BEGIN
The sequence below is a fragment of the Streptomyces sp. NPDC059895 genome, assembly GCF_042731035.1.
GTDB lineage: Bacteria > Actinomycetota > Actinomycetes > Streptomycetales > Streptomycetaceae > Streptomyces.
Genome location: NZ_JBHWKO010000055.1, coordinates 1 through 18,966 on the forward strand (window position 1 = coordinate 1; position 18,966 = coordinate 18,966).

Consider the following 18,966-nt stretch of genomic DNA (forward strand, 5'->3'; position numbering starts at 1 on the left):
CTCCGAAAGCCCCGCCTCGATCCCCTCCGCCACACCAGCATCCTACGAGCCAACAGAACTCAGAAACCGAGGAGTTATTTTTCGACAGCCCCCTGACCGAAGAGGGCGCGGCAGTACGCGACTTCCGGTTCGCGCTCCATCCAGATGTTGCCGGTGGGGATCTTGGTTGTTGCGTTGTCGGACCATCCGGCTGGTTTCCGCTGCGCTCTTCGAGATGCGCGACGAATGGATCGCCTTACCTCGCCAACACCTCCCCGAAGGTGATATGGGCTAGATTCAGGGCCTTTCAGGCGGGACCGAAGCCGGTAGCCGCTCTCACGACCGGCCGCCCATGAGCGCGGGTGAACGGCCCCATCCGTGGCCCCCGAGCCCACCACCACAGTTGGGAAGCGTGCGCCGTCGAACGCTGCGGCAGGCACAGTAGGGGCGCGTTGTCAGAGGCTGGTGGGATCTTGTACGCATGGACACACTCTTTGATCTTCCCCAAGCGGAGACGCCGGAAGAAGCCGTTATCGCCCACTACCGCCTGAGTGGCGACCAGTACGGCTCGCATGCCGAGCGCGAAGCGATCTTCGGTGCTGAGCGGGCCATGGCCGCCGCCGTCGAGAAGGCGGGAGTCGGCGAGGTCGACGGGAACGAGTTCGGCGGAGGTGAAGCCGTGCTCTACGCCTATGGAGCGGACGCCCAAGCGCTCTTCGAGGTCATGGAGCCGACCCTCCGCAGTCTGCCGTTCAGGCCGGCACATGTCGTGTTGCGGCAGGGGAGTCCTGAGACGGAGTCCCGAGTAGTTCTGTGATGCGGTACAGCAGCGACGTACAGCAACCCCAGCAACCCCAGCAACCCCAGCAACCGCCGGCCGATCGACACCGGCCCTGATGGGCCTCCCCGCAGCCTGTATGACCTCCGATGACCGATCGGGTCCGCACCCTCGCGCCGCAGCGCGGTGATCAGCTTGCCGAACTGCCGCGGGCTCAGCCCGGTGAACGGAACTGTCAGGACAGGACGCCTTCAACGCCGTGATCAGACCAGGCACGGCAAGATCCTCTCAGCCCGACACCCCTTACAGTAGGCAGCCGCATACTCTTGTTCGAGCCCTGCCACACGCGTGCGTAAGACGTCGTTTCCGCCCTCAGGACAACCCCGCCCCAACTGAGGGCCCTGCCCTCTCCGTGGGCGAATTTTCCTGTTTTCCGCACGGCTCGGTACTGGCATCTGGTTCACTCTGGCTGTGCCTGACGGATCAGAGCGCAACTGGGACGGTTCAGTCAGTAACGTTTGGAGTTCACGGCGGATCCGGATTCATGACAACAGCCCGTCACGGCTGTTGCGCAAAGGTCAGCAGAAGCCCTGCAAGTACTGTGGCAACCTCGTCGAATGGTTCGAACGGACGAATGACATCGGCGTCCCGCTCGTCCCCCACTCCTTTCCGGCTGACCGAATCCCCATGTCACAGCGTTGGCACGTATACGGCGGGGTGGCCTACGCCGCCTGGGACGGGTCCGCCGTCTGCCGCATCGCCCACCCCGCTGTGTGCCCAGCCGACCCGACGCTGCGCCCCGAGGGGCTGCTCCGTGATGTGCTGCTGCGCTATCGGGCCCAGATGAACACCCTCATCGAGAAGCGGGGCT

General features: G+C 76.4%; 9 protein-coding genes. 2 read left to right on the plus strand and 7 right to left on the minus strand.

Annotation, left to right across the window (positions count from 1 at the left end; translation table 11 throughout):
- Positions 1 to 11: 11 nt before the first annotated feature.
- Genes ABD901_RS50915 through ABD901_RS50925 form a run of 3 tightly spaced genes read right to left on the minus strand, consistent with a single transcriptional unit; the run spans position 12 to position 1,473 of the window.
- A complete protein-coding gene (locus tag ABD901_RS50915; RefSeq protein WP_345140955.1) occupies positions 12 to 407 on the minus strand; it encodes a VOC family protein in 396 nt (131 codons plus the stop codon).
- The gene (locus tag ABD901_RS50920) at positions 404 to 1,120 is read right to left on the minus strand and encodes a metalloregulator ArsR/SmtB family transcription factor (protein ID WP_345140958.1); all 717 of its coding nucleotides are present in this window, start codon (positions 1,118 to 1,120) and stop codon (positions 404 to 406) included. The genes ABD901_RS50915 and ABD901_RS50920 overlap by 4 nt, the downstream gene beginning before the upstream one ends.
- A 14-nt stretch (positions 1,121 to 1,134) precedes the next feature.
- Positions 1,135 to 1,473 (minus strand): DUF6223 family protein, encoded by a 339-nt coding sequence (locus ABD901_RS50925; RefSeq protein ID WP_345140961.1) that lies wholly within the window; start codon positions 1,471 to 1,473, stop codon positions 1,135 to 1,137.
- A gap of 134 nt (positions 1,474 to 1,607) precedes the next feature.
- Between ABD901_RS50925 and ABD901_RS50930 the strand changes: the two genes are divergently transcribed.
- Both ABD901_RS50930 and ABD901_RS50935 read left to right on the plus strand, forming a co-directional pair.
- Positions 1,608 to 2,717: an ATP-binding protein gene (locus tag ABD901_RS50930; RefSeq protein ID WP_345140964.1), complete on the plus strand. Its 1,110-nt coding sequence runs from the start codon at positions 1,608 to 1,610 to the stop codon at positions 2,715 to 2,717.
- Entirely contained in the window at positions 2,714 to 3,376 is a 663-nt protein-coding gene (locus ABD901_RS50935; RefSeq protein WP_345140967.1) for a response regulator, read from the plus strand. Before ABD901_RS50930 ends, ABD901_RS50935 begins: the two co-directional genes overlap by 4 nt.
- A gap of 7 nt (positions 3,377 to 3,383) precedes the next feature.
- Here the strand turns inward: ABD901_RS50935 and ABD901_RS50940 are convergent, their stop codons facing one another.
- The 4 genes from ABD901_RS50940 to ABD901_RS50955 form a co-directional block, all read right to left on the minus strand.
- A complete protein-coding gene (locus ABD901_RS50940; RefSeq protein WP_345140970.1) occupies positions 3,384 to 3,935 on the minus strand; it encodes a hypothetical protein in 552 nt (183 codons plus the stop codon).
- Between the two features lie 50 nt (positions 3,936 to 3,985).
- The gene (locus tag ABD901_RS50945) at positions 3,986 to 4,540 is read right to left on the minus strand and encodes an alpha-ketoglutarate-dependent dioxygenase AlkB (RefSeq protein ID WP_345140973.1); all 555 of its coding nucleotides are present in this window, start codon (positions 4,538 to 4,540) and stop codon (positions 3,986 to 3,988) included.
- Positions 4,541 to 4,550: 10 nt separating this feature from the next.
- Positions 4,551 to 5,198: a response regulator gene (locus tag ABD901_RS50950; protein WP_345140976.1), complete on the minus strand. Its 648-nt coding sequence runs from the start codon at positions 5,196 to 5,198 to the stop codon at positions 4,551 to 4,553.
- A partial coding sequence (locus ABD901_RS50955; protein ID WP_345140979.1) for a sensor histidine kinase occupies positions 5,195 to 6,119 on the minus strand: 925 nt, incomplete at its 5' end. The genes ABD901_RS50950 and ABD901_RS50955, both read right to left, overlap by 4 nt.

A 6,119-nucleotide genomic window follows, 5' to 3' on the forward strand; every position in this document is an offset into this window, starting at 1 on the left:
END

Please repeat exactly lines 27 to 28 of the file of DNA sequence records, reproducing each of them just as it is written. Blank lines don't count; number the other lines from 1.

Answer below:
- A partial coding sequence (locus ABD901_RS50955; protein ID WP_345140979.1) for a sensor histidine kinase occupies positions 5,195 to 6,119 on the minus strand: 925 nt, incomplete at its 5' end. The genes ABD901_RS50950 and ABD901_RS50955, both read right to left, overlap by 4 nt.

A 6,119-nucleotide genomic window follows, 5' to 3' on the forward strand; every position in this document is an offset into this window, starting at 1 on the left: